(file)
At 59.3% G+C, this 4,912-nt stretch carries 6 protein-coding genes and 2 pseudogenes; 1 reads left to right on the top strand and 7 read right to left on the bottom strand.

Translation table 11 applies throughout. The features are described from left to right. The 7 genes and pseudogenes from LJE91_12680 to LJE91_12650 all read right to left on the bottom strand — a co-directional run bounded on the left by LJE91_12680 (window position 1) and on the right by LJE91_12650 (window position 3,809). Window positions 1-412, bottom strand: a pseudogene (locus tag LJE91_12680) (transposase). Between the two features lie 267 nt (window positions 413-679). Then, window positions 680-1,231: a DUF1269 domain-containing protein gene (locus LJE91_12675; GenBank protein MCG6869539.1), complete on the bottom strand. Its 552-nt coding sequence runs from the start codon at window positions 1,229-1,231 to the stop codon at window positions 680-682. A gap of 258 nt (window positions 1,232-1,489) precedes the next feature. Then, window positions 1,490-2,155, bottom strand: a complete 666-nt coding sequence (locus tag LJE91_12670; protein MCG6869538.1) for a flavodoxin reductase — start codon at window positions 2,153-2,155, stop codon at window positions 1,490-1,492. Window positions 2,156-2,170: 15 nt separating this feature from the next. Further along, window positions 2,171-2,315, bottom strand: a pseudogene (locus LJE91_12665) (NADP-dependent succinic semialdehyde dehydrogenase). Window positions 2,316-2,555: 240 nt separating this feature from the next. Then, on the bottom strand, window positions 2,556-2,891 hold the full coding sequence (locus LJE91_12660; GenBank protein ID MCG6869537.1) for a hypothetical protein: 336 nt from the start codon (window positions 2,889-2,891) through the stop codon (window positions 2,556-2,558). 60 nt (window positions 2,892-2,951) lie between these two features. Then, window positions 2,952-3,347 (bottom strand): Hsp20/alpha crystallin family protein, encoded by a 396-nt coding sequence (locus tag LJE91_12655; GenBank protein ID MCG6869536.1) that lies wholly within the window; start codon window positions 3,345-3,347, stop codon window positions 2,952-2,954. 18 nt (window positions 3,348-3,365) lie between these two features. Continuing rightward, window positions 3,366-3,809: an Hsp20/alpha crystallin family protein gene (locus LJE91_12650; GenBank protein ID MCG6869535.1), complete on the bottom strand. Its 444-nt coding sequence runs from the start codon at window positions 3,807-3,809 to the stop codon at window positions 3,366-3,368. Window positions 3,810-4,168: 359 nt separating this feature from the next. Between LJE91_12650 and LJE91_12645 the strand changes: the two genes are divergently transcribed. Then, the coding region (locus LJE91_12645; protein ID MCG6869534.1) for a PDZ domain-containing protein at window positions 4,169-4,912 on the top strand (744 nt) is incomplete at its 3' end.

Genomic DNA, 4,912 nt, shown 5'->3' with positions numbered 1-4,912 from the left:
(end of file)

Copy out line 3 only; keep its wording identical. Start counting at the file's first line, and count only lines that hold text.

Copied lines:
Genomic DNA, 4,912 nt, shown 5'->3' with positions numbered 1-4,912 from the left: